After taking some celebratory photos at the top I knelt to open the summit register. I picked up one of a few notebooks and a pen someone had left among other assorted items. After pausing for a moment I wrote “kinanâskomitin” along with my name and the date. Kinanâskomitin means “I thank you all” in Cree or Nēhiyawēwin. It is a language that has not been spoken in my family for three generations. My grandmother, who was born on the Michel Reserve, understood a little bit but never learned it from her parents. Her father, my great grandfather, was forced to attend a residential school and punished for speaking his language like so many Indigenous children in Canada and the United States. I was fortunate enough to take Cree language classes online this past year and Kinanâskomitin was one of the words that stuck with me. To me, it represented how thankful I am for this mountain and all that it has provided me throughout my life.
Although my ancestors are not Nuxwsa’7aq (Nooksack), the people of the land that Kulshan sits on, I feel deep gratitude for the land I have called home for most of my life. I recognize how this volcano, with all of its magnificent glaciers and snow, nourishes the region with snowmelt. It feeds the rivers and lakes I swam in as a child and eventually drains into the bays where I caught crab with my parents and family friends every summer. For me, exploring mountains like Kulshan is a way to continue to build a relationship with the land I live on; and building these relationships reinforces my responsibility to it. It reminds me of the importance of caring for these environments so that they are here to care for our children and our children’s children.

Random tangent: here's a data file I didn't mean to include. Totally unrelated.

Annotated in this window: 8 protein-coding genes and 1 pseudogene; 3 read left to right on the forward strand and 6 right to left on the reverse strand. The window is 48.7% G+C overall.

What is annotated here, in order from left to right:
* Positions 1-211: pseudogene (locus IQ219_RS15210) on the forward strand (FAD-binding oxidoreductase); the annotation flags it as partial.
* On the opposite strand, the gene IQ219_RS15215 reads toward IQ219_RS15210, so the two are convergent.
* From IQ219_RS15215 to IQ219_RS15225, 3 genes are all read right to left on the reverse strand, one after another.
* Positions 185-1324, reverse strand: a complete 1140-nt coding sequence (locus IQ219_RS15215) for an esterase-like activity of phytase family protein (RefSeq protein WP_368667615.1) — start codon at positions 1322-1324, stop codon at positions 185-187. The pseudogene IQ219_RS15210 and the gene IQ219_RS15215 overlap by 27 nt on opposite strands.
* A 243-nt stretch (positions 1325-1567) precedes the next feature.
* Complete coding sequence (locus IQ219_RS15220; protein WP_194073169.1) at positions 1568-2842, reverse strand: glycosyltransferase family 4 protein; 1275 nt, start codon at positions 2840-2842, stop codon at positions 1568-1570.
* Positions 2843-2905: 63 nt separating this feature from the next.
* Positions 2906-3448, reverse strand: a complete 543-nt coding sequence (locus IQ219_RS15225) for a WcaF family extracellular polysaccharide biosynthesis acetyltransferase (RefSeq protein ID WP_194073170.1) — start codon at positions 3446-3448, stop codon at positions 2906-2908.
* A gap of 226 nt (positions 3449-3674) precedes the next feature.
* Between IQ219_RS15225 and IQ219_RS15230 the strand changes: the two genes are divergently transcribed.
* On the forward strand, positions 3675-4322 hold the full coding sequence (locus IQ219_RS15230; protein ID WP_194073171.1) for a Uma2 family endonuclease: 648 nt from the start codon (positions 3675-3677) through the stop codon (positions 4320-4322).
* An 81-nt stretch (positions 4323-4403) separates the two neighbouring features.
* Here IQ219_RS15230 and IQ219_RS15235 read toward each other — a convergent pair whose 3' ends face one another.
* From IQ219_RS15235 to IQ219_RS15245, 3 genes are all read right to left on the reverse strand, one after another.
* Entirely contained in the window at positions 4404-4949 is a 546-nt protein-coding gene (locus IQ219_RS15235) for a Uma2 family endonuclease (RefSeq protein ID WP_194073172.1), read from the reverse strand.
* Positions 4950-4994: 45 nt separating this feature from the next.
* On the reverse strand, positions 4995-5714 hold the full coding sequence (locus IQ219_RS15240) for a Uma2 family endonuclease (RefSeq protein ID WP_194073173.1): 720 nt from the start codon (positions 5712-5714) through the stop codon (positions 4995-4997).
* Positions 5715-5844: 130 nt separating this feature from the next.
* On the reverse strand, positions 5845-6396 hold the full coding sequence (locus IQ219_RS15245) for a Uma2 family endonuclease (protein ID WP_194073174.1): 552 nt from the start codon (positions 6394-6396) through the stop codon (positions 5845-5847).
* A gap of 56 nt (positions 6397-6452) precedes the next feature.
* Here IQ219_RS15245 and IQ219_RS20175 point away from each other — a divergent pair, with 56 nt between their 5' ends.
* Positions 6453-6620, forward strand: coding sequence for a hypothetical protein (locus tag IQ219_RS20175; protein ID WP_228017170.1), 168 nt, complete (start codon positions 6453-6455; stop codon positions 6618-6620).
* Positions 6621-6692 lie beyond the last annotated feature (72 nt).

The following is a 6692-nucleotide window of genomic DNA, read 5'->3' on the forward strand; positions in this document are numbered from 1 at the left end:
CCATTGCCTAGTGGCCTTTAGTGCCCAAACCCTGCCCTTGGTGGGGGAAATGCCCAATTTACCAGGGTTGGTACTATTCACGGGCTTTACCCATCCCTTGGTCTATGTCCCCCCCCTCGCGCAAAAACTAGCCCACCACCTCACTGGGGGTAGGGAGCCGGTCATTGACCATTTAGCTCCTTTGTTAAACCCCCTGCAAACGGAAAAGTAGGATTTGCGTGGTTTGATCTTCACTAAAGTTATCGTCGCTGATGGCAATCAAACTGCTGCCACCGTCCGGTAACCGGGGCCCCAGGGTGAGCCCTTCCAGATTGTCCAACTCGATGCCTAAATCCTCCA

“For me, exploring mountains like Kulshan is a way to continue to build a relationship with the land I live on; and building these relationships reinforces my responsibility to it. It reminds me of the importance of caring for these environments so that they are here to care for our children and our children’s children. “
It is an incredible privilege to visit these mountaintops. It requires a lot of resources to get the proper equipment and training along with time for long trips and physical conditioning beforehand. I don’t know when I would have had the opportunity to summit a glaciated peak without the support of AWE and the Summit Scholarship. Now I’m dreaming about more mountain goals and imagining what it might feel like to stand on top of other Cascade peaks. On those days when I’m climbing mountains and placing one foot in front of another for hours on end, I often think about what my Cree and Mohawk ancestors thought when they looked at the mountains. Did they feel this same desire to stand on their tallest peaks? I’ve always known mountains are sacred and hold stories and lessons for those who admire them from afar and those of us who choose to seek their summits. I may have never had the chance to learn these stories from my own ancestors because of the trauma caused by colonialism, but this trip reminded me that I do have the chance to create my own.